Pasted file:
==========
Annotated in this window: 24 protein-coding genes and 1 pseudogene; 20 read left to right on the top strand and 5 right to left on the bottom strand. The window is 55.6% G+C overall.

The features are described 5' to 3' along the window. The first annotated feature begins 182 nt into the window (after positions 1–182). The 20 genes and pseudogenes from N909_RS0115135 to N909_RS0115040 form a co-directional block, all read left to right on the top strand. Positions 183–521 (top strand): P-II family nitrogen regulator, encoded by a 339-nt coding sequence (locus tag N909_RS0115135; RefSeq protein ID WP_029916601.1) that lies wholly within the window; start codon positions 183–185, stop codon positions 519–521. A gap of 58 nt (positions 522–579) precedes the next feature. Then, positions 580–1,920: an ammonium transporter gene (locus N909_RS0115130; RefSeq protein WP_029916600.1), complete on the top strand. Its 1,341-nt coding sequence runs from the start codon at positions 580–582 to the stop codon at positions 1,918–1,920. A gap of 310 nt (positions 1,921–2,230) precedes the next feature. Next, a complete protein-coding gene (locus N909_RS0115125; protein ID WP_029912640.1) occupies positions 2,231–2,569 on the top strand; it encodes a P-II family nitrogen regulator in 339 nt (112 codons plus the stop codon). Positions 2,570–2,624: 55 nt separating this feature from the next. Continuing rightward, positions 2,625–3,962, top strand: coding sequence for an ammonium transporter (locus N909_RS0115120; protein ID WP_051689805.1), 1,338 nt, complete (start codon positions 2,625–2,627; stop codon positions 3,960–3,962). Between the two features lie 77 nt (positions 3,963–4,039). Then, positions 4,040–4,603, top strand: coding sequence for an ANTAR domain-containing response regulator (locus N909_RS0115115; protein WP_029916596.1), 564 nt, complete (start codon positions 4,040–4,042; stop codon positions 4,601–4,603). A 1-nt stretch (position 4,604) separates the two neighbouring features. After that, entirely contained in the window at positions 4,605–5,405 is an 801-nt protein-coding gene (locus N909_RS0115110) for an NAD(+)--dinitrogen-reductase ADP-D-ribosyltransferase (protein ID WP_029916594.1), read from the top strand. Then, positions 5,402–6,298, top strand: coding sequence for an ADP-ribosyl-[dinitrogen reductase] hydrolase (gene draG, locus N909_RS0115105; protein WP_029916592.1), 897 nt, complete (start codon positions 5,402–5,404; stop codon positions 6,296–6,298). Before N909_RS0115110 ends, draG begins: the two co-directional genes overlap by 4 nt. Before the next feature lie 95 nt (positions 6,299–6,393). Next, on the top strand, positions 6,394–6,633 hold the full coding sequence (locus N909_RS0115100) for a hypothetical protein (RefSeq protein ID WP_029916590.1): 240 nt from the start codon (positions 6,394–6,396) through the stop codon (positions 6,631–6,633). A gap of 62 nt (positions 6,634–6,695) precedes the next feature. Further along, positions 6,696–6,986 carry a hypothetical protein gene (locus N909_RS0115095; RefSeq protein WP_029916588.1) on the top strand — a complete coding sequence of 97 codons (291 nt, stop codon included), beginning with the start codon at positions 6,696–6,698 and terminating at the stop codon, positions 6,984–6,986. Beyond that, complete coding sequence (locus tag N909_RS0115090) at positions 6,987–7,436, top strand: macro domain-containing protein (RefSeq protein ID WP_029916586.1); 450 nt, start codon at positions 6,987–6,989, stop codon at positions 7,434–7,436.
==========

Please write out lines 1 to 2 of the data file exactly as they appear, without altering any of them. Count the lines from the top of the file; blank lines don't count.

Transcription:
Annotated in this window: 24 protein-coding genes and 1 pseudogene; 20 read left to right on the top strand and 5 right to left on the bottom strand. The window is 55.6% G+C overall.

The features are described 5' to 3' along the window. The first annotated feature begins 182 nt into the window (after positions 1–182). The 20 genes and pseudogenes from N909_RS0115135 to N909_RS0115040 form a co-directional block, all read left to right on the top strand. Positions 183–521 (top strand): P-II family nitrogen regulator, encoded by a 339-nt coding sequence (locus tag N909_RS0115135; RefSeq protein ID WP_029916601.1) that lies wholly within the window; start codon positions 183–185, stop codon positions 519–521. A gap of 58 nt (positions 522–579) precedes the next feature. Then, positions 580–1,920: an ammonium transporter gene (locus N909_RS0115130; RefSeq protein WP_029916600.1), complete on the top strand. Its 1,341-nt coding sequence runs from the start codon at positions 580–582 to the stop codon at positions 1,918–1,920. A gap of 310 nt (positions 1,921–2,230) precedes the next feature. Next, a complete protein-coding gene (locus N909_RS0115125; protein ID WP_029912640.1) occupies positions 2,231–2,569 on the top strand; it encodes a P-II family nitrogen regulator in 339 nt (112 codons plus the stop codon). Positions 2,570–2,624: 55 nt separating this feature from the next. Continuing rightward, positions 2,625–3,962, top strand: coding sequence for an ammonium transporter (locus N909_RS0115120; protein ID WP_051689805.1), 1,338 nt, complete (start codon positions 2,625–2,627; stop codon positions 3,960–3,962). Between the two features lie 77 nt (positions 3,963–4,039). Then, positions 4,040–4,603, top strand: coding sequence for an ANTAR domain-containing response regulator (locus N909_RS0115115; protein WP_029916596.1), 564 nt, complete (start codon positions 4,040–4,042; stop codon positions 4,601–4,603). A 1-nt stretch (position 4,604) separates the two neighbouring features. After that, entirely contained in the window at positions 4,605–5,405 is an 801-nt protein-coding gene (locus N909_RS0115110) for an NAD(+)--dinitrogen-reductase ADP-D-ribosyltransferase (protein ID WP_029916594.1), read from the top strand. Then, positions 5,402–6,298, top strand: coding sequence for an ADP-ribosyl-[dinitrogen reductase] hydrolase (gene draG, locus N909_RS0115105; protein WP_029916592.1), 897 nt, complete (start codon positions 5,402–5,404; stop codon positions 6,296–6,298). Before N909_RS0115110 ends, draG begins: the two co-directional genes overlap by 4 nt. Before the next feature lie 95 nt (positions 6,299–6,393). Next, on the top strand, positions 6,394–6,633 hold the full coding sequence (locus N909_RS0115100) for a hypothetical protein (RefSeq protein ID WP_029916590.1): 240 nt from the start codon (positions 6,394–6,396) through the stop codon (positions 6,631–6,633). A gap of 62 nt (positions 6,634–6,695) precedes the next feature. Further along, positions 6,696–6,986 carry a hypothetical protein gene (locus N909_RS0115095; RefSeq protein WP_029916588.1) on the top strand — a complete coding sequence of 97 codons (291 nt, stop codon included), beginning with the start codon at positions 6,696–6,698 and terminating at the stop codon, positions 6,984–6,986. Beyond that, complete coding sequence (locus tag N909_RS0115090) at positions 6,987–7,436, top strand: macro domain-containing protein (RefSeq protein ID WP_029916586.1); 450 nt, start codon at positions 6,987–6,989, stop codon at positions 7,434–7,436.